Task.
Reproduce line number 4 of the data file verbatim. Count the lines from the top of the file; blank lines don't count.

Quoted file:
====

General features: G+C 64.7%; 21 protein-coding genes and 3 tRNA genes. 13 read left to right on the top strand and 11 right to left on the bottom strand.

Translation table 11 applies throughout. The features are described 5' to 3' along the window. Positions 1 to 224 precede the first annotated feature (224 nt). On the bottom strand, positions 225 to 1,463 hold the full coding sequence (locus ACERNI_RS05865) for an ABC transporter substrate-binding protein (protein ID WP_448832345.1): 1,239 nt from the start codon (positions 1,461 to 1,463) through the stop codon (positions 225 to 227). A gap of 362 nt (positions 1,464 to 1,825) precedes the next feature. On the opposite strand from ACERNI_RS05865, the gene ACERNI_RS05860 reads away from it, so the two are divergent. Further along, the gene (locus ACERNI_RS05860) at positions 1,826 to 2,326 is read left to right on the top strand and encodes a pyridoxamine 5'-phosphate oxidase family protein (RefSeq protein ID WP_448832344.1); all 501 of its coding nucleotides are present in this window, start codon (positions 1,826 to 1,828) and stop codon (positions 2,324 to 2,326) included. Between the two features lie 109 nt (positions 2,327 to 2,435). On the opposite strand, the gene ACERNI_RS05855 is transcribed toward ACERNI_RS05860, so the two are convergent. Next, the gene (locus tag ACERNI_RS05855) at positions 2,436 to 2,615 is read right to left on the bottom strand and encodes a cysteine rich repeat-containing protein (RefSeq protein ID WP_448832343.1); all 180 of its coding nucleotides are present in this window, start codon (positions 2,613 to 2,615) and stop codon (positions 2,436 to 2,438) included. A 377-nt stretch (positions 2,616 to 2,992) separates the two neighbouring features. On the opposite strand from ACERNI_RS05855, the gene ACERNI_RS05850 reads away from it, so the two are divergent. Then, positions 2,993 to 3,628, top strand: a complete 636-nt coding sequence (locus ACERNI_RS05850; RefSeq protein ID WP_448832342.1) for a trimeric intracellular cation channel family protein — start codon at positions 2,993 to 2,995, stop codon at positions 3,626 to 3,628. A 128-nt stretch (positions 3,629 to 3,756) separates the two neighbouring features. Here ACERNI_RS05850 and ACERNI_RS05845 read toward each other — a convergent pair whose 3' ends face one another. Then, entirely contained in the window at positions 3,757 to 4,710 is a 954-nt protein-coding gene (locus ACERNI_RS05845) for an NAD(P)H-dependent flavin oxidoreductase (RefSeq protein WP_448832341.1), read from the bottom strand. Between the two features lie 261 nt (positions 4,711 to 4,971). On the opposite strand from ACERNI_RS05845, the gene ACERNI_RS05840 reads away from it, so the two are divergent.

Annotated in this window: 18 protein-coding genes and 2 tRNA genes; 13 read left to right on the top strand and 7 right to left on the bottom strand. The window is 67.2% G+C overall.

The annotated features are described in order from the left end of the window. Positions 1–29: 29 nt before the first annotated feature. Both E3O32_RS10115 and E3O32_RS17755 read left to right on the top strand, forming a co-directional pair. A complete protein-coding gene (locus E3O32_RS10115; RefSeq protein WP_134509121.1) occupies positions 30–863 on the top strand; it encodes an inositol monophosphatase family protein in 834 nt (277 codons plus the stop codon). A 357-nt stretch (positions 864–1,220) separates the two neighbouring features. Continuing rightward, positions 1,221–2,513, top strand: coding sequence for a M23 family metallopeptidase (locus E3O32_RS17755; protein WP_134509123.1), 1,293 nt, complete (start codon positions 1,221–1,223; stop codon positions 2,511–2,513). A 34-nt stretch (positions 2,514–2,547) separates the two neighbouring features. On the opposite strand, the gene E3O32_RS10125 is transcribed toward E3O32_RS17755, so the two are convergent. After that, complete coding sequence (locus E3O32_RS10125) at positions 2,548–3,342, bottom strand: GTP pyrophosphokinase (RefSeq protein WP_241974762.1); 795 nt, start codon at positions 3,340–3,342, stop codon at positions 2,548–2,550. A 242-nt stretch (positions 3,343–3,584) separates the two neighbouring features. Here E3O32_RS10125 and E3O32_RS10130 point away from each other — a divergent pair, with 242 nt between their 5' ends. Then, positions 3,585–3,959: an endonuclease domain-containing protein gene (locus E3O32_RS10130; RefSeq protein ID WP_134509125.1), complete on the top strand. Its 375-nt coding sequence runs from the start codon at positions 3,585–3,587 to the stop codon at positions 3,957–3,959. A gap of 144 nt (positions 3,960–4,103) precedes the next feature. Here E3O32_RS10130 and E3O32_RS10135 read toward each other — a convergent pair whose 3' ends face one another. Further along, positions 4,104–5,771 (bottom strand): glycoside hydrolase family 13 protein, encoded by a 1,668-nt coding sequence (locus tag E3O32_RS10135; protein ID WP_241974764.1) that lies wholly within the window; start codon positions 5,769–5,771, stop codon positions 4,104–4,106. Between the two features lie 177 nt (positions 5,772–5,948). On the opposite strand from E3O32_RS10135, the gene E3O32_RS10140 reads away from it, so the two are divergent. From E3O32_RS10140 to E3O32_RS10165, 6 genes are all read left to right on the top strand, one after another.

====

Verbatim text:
The annotated features are described in order from the left end of the window. Positions 1–29: 29 nt before the first annotated feature. Both E3O32_RS10115 and E3O32_RS17755 read left to right on the top strand, forming a co-directional pair. A complete protein-coding gene (locus E3O32_RS10115; RefSeq protein WP_134509121.1) occupies positions 30–863 on the top strand; it encodes an inositol monophosphatase family protein in 834 nt (277 codons plus the stop codon). A 357-nt stretch (positions 864–1,220) separates the two neighbouring features. Continuing rightward, positions 1,221–2,513, top strand: coding sequence for a M23 family metallopeptidase (locus E3O32_RS17755; protein WP_134509123.1), 1,293 nt, complete (start codon positions 1,221–1,223; stop codon positions 2,511–2,513). A 34-nt stretch (positions 2,514–2,547) separates the two neighbouring features. On the opposite strand, the gene E3O32_RS10125 is transcribed toward E3O32_RS17755, so the two are convergent. After that, complete coding sequence (locus E3O32_RS10125) at positions 2,548–3,342, bottom strand: GTP pyrophosphokinase (RefSeq protein WP_241974762.1); 795 nt, start codon at positions 3,340–3,342, stop codon at positions 2,548–2,550. A 242-nt stretch (positions 3,343–3,584) separates the two neighbouring features. Here E3O32_RS10125 and E3O32_RS10130 point away from each other — a divergent pair, with 242 nt between their 5' ends. Then, positions 3,585–3,959: an endonuclease domain-containing protein gene (locus E3O32_RS10130; RefSeq protein ID WP_134509125.1), complete on the top strand. Its 375-nt coding sequence runs from the start codon at positions 3,585–3,587 to the stop codon at positions 3,957–3,959. A gap of 144 nt (positions 3,960–4,103) precedes the next feature. Here E3O32_RS10130 and E3O32_RS10135 read toward each other — a convergent pair whose 3' ends face one another. Further along, positions 4,104–5,771 (bottom strand): glycoside hydrolase family 13 protein, encoded by a 1,668-nt coding sequence (locus tag E3O32_RS10135; protein ID WP_241974764.1) that lies wholly within the window; start codon positions 5,769–5,771, stop codon positions 4,104–4,106. Between the two features lie 177 nt (positions 5,772–5,948). On the opposite strand from E3O32_RS10135, the gene E3O32_RS10140 reads away from it, so the two are divergent. From E3O32_RS10140 to E3O32_RS10165, 6 genes are all read left to right on the top strand, one after another.